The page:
# Dr. D is a researcher interested in the connections between video game playing and grades in school. He forms two groups the Problem Gamers and the Non-Problem Gamers.

Because we are constantly inferring results from a sample to a population, inferential statistics inherently have
error. This error is related to the hypothesis testing that is the foundation of inferential statistics. There are two
basic types of error called Type I and Type II. It is necessary to understand the difference between the two types
of error since one is more preferable than the other.

Write a one-page response addressing the following:
Identify the types of error in the two vignettes provided. Preview the document Discuss why you selected the type of errors that you did.

Vignette 1.

Dr. D is a researcher interested in the connections between video game playing and grades in school. He forms two groups the Problem Gamers and the Non-Problem Gamers. Dr. D’s null hypothesis is that there is no difference in the GPA of the two groups. After gathering loads of data, Dr. D is ready to compute his statistical analyses. After crunching the numbers he confidently announces that Problem Gamers do much poorer in school and therefor he rejects his null hypothesis. However, he was unaware that a computer virus caused a significant error in his computations and in fact there is no difference between the GPA of the Problem Gamers and the Non-Problem Gamers.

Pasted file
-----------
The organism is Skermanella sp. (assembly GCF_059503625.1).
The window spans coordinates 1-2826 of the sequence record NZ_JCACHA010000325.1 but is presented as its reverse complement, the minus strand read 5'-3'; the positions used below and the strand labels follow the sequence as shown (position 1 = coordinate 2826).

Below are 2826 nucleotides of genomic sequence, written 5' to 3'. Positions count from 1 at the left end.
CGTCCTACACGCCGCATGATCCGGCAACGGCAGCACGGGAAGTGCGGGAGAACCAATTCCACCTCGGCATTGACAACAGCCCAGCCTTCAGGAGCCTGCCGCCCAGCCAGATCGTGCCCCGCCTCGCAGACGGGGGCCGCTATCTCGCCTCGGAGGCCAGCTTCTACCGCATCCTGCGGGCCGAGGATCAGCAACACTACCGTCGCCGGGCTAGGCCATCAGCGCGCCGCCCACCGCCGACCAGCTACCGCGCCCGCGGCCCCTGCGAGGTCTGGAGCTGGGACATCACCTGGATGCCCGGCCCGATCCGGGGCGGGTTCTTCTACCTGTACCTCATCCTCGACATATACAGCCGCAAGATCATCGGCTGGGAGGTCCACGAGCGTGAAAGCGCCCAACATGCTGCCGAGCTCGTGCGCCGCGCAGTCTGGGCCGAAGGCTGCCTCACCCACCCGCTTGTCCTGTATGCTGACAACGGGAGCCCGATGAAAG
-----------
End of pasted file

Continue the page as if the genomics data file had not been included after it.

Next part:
Vignette 2.

Dr. D is at it again. This time he is curious about the impact of church attendance on obesity. He forms two groups the Church Attenders and the Non-Church Attenders. Dr. D’s null hypothesis is that obesity rates are the same for both groups. After weighing hundreds of people Dr. D is ready to crunch the numbers. His results indicate that there is no significant difference between the two groups. Dr. D proclaims that church does not in fact cause obesity. However, due to accidentally sampling the “cross fit” group at a local church, his church obesity data was not an accurate representation of average church attenders. In fact, there was a difference in obesity rates between Church Attenders and the Non-Church Attenders.